Tesla Roadster may finally arrive in 2023 – but will it be the 'quickest car in the world'?

Tesla Roadster in action
(Image credit: Tesla)

In a recent tweet, Tesla CEO Elon Musk has claimed that the new Tesla Roadster should finally start shipping in 2023 – "assuming 2022 is not [a] mega drama," that is. 

The second generation Roadster has been a long time coming. Originally the world's first electric sports car, we tested the inaugural model all the way back in 2009, and have followed developments on its much-anticipated successor ever since Musk announced plans for a new version in 2017.

In the years since that iPhone-esque reveal, we've seen the CEO launch a dummy Roadster into space and flirt with the idea of turning it into a hover car, but the new Roadster's arrival has long-been hampered by supply chain roadblocks and, more recently, the global chip shortage.

Even though the electric sports car hasn't been close to mass-production since its announcement in 2017, Tesla has regularly made bold claims regarding the new Roadster's eye-watering credentials. 

For instance, the company asserts that the Roadster is "the quickest car in the world, with record-setting acceleration, range and performance." 

According to Tesla, it boasts a 0-60mph acceleration of just 1.9 seconds, a top speed of over 250mph and a range of 620 miles – and that's just the Base model. 

A 'SpaceX' model will apparently see the car's 0-60mph time drop to just 1.1 seconds thanks to "cold air rocket thrusters at the rear," which Musk claimed earlier this year would be positioned "behind the license plate that flips down." We'll believe it when we see it.

In fairness, even though it's not yet widely available on the road, there are videos aplenty showing the new Base Roadster in action, and it appears absolutely capable of reaching those aforementioned record-breaking speeds. 

When it does arrive, then, the Roadster should easily fend off competition from the likes of the Mercedes EQS, Porsche Taycan and Audi e-tron GT to become the most powerful electric car on the market, adding to the company's roster of already-impressive performance EVs (like the Model S Plaid).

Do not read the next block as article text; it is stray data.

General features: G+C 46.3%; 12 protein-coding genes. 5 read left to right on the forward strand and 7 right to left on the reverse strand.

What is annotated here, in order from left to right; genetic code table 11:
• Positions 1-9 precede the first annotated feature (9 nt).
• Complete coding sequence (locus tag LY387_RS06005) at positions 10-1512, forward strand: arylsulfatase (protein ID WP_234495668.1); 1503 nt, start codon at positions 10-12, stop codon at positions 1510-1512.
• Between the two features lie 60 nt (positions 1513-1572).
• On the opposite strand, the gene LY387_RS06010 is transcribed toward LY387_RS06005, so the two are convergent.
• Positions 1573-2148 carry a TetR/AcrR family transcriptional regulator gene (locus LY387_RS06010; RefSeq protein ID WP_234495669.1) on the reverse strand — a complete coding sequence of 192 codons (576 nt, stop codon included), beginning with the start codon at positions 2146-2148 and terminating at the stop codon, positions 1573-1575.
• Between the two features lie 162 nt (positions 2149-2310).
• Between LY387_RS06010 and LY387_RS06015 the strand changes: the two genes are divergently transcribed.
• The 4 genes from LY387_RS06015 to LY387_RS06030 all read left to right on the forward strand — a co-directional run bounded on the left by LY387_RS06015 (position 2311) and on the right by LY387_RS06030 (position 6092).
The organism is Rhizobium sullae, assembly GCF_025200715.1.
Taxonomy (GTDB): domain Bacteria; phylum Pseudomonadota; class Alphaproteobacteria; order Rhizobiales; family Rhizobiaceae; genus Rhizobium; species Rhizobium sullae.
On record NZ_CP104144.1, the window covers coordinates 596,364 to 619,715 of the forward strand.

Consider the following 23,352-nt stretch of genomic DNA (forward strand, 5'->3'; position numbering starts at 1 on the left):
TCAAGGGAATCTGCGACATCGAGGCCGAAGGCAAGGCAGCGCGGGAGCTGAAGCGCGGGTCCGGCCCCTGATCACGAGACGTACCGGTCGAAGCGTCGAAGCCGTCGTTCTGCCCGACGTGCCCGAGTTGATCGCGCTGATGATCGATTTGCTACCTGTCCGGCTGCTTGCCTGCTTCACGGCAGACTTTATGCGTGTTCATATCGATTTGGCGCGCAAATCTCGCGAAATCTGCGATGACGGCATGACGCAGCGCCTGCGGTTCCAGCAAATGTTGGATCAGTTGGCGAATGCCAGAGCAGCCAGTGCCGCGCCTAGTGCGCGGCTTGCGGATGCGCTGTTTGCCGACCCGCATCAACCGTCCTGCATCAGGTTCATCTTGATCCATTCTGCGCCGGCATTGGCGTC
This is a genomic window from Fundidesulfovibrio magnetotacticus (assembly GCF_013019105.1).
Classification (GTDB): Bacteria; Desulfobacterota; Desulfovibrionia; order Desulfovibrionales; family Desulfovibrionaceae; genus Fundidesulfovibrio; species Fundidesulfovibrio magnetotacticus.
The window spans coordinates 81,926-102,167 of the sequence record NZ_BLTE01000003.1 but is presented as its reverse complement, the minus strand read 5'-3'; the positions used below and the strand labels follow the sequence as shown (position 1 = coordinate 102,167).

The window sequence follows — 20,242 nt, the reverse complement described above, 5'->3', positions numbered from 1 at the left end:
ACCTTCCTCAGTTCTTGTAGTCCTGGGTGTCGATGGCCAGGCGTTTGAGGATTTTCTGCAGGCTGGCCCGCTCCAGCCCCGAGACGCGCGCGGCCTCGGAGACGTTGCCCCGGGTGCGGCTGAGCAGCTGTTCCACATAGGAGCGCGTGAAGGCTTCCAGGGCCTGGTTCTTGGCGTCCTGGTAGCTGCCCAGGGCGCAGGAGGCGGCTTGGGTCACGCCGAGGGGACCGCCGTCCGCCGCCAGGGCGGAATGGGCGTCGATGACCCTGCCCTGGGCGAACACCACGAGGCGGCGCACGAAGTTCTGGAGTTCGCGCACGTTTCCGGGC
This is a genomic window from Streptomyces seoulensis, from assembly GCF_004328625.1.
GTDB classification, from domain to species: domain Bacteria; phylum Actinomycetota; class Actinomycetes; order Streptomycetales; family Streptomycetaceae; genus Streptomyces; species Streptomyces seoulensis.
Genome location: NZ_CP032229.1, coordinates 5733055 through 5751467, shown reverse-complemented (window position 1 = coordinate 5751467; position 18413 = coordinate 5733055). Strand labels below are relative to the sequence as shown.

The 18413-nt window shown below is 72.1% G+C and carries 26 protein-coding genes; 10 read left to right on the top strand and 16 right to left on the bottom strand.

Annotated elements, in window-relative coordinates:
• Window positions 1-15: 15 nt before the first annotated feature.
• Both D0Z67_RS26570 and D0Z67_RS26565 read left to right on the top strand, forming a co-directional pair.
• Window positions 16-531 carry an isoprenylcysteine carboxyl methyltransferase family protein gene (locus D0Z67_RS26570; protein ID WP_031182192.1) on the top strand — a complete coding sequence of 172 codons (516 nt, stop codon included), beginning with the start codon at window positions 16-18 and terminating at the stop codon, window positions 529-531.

Pick up the pace

But if the second-generation Roadster does indeed launch in 2023, will a $200,000 price tag put off potential buyers? And at that point, will it still be the "quickest car in the world," as Tesla claims?

As for the former, the Roadster's high price is an unlikely deterrent. The company has already begun taking $50,000 deposits for the Base model, and $200,000 for a car that does 0-60mph in 1.9 seconds is not unreasonable considering the far-higher prices of slower (though by no means slow) supercars like the Lamborghini Aventador or McLaren 720S. 

Tesla Roadster aerial shot

(Image credit: Tesla)

The Roadster's status as the fastest road car on the market, though, may not be so assured. 

Premium manufacturers including Ferrari and Aston Martin have committed to producing electric supercars in the near future, while Lamborghini's much-lauded Terzo Millennio concept will almost certainly stake a claim to the title of quickest production car when it does eventually hit the road (though that’s looking more like 2030 than 2023).

There's every chance that Musk's long-awaited Roadster successor will deliver on its promise of speed, range and world-beating luxury, but it needs to arrive soon if it hopes to lay down its record-breaking markers.

Axel Metz
Phones Editor

Axel is TechRadar's UK-based Phones Editor, reporting on everything from the latest Apple developments to newest AI breakthroughs as part of the site's Mobile Computing vertical. Having previously written for publications including Esquire and FourFourTwo, Axel is well-versed in the applications of technology beyond the desktop, and his coverage extends from general reporting and analysis to in-depth interviews and opinion.  Axel studied for a degree in English Literature at the University of Warwick before joining TechRadar in 2020, where he then earned an NCTJ qualification as part of the company’s inaugural digital training scheme.